Greenhouse gas emissions rise in key sectors

Greenhouse gas emissions in key trading sectors rose last year, despite falls across the rest of Europe.

Greenhouse gas emissions rise in key sectors

A report from the Environmental Protection Agency (EPA) showed that emissions from almost 100 major industrial and institutional sites in Ireland — which participate in the EU Emissions Trading Scheme (ETS) — increased by 5.5% last year.

Across the EU as a whole, ETS emissions fell by approximately 0.4%. Emissions from the power generation sector increased by 5.3%.

Emissions in the cement industry rose by 10.8% while aviation emissions increased by 11%. The food and drink sector’s emissions were up 4.6%.

The greater use of the coal-fired plant at Moneypoint for electricity generation last year (its emissions increased by 20%) was the main factor in the overall national increase in power generation emissions.

In the aviation sector, growth was 11%, due to growth in business across the European Economic Area of flights by Irish-registered carriers.

Almost 100 major industrial and institutional sites in Ireland participate in the ETS. These include sites operating in the power generation, cement, lime and oil refining sectors.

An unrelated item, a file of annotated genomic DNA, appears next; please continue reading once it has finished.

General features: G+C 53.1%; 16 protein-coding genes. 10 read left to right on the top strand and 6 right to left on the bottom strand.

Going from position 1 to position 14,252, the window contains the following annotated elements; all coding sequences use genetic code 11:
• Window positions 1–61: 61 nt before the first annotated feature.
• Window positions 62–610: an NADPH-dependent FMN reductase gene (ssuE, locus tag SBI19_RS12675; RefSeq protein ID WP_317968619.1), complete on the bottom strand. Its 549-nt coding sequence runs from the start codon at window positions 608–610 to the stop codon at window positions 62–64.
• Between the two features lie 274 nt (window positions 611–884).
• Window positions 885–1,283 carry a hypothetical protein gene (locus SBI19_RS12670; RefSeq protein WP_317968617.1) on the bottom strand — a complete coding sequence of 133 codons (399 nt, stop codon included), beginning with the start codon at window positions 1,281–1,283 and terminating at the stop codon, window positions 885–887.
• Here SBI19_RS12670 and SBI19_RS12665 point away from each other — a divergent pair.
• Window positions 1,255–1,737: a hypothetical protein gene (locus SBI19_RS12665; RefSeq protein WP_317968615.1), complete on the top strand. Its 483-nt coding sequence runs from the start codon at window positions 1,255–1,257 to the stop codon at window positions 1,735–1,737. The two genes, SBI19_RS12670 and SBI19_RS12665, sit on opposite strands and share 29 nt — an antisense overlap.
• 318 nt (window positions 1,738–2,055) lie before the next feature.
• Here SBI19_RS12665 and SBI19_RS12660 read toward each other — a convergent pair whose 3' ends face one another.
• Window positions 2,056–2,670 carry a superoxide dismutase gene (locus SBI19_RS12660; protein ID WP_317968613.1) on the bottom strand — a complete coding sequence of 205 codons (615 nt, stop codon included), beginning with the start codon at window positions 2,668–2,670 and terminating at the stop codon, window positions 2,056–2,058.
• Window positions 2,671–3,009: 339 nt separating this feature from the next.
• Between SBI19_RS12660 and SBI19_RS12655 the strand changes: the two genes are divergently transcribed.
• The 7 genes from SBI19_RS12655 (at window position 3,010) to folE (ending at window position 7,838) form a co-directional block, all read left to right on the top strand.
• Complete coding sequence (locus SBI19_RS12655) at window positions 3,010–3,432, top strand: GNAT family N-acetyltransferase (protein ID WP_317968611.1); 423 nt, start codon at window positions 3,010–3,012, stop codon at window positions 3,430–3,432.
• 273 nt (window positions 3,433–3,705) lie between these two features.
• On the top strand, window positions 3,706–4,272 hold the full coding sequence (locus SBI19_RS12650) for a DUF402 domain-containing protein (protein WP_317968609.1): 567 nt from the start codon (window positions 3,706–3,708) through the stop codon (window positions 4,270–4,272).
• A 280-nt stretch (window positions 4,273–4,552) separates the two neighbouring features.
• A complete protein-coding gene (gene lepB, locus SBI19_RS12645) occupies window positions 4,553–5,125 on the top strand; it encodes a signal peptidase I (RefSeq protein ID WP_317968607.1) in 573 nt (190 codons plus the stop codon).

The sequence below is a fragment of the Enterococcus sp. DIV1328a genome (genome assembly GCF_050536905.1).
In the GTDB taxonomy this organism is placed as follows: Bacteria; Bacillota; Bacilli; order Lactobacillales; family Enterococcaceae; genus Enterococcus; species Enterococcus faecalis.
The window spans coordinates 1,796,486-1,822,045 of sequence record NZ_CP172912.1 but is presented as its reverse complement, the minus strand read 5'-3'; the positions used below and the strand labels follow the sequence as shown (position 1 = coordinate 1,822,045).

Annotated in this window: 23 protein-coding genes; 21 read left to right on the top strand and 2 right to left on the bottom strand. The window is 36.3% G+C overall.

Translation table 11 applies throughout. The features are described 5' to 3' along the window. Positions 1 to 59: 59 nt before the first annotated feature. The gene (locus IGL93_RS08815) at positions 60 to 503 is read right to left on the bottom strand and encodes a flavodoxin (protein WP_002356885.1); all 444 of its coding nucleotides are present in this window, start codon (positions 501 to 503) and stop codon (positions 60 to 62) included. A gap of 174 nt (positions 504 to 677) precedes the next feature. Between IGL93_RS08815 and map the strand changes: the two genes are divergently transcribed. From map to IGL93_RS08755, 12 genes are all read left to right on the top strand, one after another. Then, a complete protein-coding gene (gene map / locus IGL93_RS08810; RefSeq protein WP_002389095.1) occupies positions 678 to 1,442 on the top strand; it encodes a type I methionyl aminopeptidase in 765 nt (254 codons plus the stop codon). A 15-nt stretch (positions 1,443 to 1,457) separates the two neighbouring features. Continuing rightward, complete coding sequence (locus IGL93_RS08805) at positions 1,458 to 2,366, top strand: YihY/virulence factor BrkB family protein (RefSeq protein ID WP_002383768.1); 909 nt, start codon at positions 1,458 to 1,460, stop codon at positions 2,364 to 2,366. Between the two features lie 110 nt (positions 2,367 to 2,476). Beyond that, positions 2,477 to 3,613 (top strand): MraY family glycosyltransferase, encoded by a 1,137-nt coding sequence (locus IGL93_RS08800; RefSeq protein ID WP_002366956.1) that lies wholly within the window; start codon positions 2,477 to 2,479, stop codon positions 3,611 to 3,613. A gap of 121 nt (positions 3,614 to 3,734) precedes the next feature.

Also included are large firms in sectors such as food and drink, pharmaceuticals, and semi-conductors.

Aviation emissions have been included in the scheme since 2012.

Companies participating in the scheme are required to report their emissions to the EPA by March 31 each year.

EPA director general Laura Burke said the results were “disappointing”.

“The increase in emissions is disappointing and points to the fact that economic growth needs to be decoupled from emissions growth. The increased use of coal for electricity generation in Ireland contrasts sharply with the pledge in the December 2015 White Paper on Energy to reduce energy-related carbon emissions by between 80% and 95%, compared with 1990 levels.”

Ms Burke said stronger incentives were needed to help companies move towards greener options.

“We need a stronger incentive to move away from carbon-intensive fuels like coal in the short term and from fossil fuel use in general in the long term. Reforming the EU ETS to give a stronger carbon price would speed up the decarbonisation needed for a carbon neutral economy,” she said.

The report comes just one month after the Sustainable Energy Authority of Ireland (SEAI) outlined how major action was needed for Ireland to achieve its 2020 renewable energy targets.

Under binding EU targets, 16% of final energy use must be from renewable sources. This is broken down into 10% for transport, 12% for heat, and 10% for electricity.

Currently, Ireland is just over halfway towards meeting its 2020 renewable energy target, with 8.6% of gross final consumption derived from renewables in 2014.

The SEAI report highlights that, while 40,000 homes and 550 businesses are currently using some form of renewable heat technologies, this level needs to increase seven-fold in order to hit the 2020 targets.

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